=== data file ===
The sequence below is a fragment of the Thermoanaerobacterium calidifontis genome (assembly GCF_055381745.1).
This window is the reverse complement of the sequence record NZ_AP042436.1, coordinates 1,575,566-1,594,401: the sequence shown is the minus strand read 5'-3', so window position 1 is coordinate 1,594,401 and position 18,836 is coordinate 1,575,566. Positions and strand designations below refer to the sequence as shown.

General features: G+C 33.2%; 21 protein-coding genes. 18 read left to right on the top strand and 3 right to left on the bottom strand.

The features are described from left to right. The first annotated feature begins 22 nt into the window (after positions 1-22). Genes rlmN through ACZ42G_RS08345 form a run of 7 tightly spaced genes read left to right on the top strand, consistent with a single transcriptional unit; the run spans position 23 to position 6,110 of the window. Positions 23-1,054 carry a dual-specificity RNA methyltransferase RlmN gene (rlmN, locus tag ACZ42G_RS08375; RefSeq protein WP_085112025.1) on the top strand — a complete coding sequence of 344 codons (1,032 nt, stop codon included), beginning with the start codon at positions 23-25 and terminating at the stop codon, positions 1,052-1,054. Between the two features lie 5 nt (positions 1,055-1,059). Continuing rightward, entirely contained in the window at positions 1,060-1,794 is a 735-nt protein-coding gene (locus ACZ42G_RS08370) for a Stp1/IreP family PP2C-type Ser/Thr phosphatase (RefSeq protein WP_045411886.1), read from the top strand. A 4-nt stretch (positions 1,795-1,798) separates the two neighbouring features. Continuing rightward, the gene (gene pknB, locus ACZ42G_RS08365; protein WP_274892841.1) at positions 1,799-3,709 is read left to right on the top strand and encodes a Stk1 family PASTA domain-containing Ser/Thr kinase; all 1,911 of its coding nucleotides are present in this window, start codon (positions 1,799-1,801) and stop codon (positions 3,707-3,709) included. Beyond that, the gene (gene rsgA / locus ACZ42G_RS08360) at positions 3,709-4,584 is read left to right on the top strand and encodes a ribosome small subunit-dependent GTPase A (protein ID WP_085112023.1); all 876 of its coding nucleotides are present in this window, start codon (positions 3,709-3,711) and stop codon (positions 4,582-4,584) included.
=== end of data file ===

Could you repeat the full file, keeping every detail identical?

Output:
The sequence below is a fragment of the Thermoanaerobacterium calidifontis genome (assembly GCF_055381745.1).
This window is the reverse complement of the sequence record NZ_AP042436.1, coordinates 1,575,566-1,594,401: the sequence shown is the minus strand read 5'-3', so window position 1 is coordinate 1,594,401 and position 18,836 is coordinate 1,575,566. Positions and strand designations below refer to the sequence as shown.

General features: G+C 33.2%; 21 protein-coding genes. 18 read left to right on the top strand and 3 right to left on the bottom strand.

The features are described from left to right. The first annotated feature begins 22 nt into the window (after positions 1-22). Genes rlmN through ACZ42G_RS08345 form a run of 7 tightly spaced genes read left to right on the top strand, consistent with a single transcriptional unit; the run spans position 23 to position 6,110 of the window. Positions 23-1,054 carry a dual-specificity RNA methyltransferase RlmN gene (rlmN, locus tag ACZ42G_RS08375; RefSeq protein WP_085112025.1) on the top strand — a complete coding sequence of 344 codons (1,032 nt, stop codon included), beginning with the start codon at positions 23-25 and terminating at the stop codon, positions 1,052-1,054. Between the two features lie 5 nt (positions 1,055-1,059). Continuing rightward, entirely contained in the window at positions 1,060-1,794 is a 735-nt protein-coding gene (locus ACZ42G_RS08370) for a Stp1/IreP family PP2C-type Ser/Thr phosphatase (RefSeq protein WP_045411886.1), read from the top strand. A 4-nt stretch (positions 1,795-1,798) separates the two neighbouring features. Continuing rightward, the gene (gene pknB, locus ACZ42G_RS08365; protein WP_274892841.1) at positions 1,799-3,709 is read left to right on the top strand and encodes a Stk1 family PASTA domain-containing Ser/Thr kinase; all 1,911 of its coding nucleotides are present in this window, start codon (positions 1,799-1,801) and stop codon (positions 3,707-3,709) included. Beyond that, the gene (gene rsgA / locus ACZ42G_RS08360) at positions 3,709-4,584 is read left to right on the top strand and encodes a ribosome small subunit-dependent GTPase A (protein ID WP_085112023.1); all 876 of its coding nucleotides are present in this window, start codon (positions 3,709-3,711) and stop codon (positions 4,582-4,584) included.